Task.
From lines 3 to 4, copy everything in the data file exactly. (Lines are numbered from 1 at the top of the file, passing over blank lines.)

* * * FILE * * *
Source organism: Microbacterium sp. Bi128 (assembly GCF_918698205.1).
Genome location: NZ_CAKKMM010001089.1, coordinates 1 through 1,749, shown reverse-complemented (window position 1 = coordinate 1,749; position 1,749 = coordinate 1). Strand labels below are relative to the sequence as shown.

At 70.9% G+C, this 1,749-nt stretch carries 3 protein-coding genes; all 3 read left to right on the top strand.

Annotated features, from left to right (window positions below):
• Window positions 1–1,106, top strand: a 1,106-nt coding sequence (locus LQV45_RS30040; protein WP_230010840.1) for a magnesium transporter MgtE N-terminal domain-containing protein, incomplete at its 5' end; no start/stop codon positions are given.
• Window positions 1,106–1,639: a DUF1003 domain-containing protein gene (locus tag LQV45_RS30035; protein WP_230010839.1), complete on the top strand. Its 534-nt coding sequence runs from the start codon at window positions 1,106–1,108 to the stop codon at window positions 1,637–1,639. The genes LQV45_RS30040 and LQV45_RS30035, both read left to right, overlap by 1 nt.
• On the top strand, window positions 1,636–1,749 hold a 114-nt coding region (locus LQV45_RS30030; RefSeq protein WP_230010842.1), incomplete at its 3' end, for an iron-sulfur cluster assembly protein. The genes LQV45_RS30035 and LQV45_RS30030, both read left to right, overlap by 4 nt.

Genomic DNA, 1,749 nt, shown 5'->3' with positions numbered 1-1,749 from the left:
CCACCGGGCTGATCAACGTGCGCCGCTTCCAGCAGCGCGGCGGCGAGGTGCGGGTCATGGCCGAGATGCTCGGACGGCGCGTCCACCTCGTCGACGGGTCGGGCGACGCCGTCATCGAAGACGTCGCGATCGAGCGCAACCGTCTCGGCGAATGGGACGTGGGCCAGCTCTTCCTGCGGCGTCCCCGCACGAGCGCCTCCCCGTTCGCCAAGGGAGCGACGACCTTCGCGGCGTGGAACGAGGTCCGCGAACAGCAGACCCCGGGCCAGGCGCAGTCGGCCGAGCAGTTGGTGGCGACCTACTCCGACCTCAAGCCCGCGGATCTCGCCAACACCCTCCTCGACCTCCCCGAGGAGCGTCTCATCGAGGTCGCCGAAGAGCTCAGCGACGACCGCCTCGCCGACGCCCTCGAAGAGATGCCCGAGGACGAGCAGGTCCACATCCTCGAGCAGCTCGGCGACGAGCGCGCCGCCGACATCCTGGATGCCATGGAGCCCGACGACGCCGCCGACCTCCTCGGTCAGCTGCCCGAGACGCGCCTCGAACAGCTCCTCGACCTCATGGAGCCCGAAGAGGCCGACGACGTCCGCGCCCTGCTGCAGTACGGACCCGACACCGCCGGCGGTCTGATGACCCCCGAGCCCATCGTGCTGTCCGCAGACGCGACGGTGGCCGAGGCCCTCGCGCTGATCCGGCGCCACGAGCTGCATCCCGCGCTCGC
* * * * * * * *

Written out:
At 70.9% G+C, this 1,749-nt stretch carries 3 protein-coding genes; all 3 read left to right on the top strand.

Annotated features, from left to right (window positions below):